As God has created us as relational beings, most of our self-awareness and maturity is linked to community. Therefore, in all the spiritual formation courses, students are put into small groups of four. Half of the class time is spent with content and interaction, and half of the class time is spent in small groups. In prayer, I allow the students to choose their small group in the third week of class. The first two weeks I mix the students up so that they get a chance to meet each other. I have them choose a group name, make a list of group prayer goals, decide how they want to support each other and hold each other accountable, and I have them prepare a confidentiality covenant. They have a group folder and each week during their small group time, they check in on their progress on goals and let me know how the group is doing.
After a lesson and prayer experience, I give them specific questions for their small group, and then I have them pray together. Poloma and Gallup concluded in their research that “The true measure of prayer is whether it transforms the old self into a new self, and changes how we relate to one another.”6 By being in small groups and journeying together through prayer for a semester, students have some accountability for their prayer journey. I have found that when the small group experience works, it greatly enhances a student’s experience in the course as a whole. At times, they don’t work. In a class of 30, I will usually have one group of four which does not bond. The reason most often given is a resistance to share one’s spiritual life with anyone else. If a student is not willing to submit to a group, they rarely grow.
Developing the praxis of prayer is also critical. Emilie Griffin wrote, “There is a moment between intending to pray and actually praying that is as dark and silent as any moment in our lives.”7 Going through a whole semester without actually praying is wasting a semester on prayer. Prayer is experiential and therefore the experience of prayer is modeled and practiced in the classroom. Some students have never prayed out loud. Some students are new Christians and do not know how to prayer. Some students are jaded, and some are arrogant about their piety. The best way to learn prayer in the simple and faith based manner of Christ is not to talk about it, but to pray.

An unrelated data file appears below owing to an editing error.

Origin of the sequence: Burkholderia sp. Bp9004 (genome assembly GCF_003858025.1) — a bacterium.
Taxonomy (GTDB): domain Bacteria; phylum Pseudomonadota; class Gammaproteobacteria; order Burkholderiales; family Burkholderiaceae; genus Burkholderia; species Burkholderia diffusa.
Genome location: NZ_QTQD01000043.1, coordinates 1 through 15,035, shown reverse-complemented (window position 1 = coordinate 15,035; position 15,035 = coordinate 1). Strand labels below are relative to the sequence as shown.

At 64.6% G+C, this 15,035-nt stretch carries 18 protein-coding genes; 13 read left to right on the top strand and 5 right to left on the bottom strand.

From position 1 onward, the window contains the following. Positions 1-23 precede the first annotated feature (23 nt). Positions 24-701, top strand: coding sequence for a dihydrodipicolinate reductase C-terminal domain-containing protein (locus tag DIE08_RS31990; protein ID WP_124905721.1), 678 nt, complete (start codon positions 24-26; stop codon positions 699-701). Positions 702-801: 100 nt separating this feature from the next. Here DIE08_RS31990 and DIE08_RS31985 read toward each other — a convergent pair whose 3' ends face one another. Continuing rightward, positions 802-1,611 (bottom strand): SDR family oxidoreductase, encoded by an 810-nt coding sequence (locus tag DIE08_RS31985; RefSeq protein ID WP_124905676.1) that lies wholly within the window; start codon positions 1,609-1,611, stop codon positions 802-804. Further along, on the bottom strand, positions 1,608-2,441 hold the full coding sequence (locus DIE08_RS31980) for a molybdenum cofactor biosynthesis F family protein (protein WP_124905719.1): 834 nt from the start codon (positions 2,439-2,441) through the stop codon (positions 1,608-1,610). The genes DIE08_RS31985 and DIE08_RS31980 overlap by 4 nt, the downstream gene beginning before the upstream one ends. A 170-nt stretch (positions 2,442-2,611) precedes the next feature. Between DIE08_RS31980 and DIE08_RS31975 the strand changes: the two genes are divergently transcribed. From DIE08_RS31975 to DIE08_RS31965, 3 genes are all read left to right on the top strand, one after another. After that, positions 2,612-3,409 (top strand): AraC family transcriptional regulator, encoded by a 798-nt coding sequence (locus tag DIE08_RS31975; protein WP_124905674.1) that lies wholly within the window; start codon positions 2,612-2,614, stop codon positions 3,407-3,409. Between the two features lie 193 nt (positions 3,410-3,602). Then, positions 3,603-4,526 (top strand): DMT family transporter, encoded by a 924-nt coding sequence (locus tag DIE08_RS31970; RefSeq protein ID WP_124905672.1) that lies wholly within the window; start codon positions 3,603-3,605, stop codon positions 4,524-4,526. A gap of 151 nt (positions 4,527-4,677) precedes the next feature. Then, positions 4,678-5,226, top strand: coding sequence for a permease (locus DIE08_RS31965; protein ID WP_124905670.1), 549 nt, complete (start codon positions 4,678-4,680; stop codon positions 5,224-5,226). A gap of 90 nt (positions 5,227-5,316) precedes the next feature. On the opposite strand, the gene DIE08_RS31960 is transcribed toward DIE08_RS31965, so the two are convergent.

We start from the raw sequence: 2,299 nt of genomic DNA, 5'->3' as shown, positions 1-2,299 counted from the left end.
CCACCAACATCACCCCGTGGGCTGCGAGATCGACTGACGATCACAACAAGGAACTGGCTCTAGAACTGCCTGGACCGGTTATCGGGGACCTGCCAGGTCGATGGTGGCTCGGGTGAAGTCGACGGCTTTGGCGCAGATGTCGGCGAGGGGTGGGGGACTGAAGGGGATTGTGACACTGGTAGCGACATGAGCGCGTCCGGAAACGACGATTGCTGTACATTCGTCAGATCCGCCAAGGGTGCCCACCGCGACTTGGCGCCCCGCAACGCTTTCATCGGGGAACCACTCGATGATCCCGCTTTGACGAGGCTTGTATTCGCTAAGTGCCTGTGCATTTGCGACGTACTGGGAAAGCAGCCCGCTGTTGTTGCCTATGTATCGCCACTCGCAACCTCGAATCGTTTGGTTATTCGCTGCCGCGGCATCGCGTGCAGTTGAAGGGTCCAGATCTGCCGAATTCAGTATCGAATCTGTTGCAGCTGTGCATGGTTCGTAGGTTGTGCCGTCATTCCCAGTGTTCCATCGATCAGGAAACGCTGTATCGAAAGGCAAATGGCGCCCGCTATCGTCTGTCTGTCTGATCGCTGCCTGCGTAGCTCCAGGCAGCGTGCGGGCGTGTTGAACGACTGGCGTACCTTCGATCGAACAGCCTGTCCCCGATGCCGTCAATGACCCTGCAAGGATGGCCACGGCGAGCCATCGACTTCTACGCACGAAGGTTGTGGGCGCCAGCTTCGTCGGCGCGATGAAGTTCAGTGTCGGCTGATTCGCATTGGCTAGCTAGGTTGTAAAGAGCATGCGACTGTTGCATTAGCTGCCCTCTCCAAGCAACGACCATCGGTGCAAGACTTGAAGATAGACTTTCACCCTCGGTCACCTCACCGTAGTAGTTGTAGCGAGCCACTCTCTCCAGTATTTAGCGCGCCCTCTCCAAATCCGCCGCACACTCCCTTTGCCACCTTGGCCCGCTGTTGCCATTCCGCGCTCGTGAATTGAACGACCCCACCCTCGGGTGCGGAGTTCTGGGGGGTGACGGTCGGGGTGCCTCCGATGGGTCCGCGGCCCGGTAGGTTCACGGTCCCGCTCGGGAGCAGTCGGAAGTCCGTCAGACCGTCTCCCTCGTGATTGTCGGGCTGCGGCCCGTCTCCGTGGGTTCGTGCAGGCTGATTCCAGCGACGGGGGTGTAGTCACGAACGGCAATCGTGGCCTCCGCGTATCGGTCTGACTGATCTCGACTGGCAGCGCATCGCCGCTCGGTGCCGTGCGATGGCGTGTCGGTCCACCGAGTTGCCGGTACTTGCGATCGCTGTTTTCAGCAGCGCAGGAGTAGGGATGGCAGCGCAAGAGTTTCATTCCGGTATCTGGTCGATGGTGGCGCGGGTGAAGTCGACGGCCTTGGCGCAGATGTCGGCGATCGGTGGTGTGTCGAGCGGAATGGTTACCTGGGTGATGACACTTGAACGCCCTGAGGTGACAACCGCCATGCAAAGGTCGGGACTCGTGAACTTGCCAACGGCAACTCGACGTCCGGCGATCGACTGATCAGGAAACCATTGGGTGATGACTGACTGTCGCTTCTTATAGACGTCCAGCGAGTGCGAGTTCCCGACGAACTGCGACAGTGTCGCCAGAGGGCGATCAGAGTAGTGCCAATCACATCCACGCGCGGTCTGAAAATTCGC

Every week I introduce a different type of prayer along with the theological, Biblical, or psychology concept which is most naturally linked to that type of prayer. I will model the prayer and walk them through every aspect of it. Then we will pray as a class that style of prayer, and then they often will pray again in their small groups. For instance, when I do meditative prayer, I share with them two types, projection and transposition. I tell them what I am going to do, one type at a time. I lead them through each type. In their small group they will share about their experiences and then pray for each other.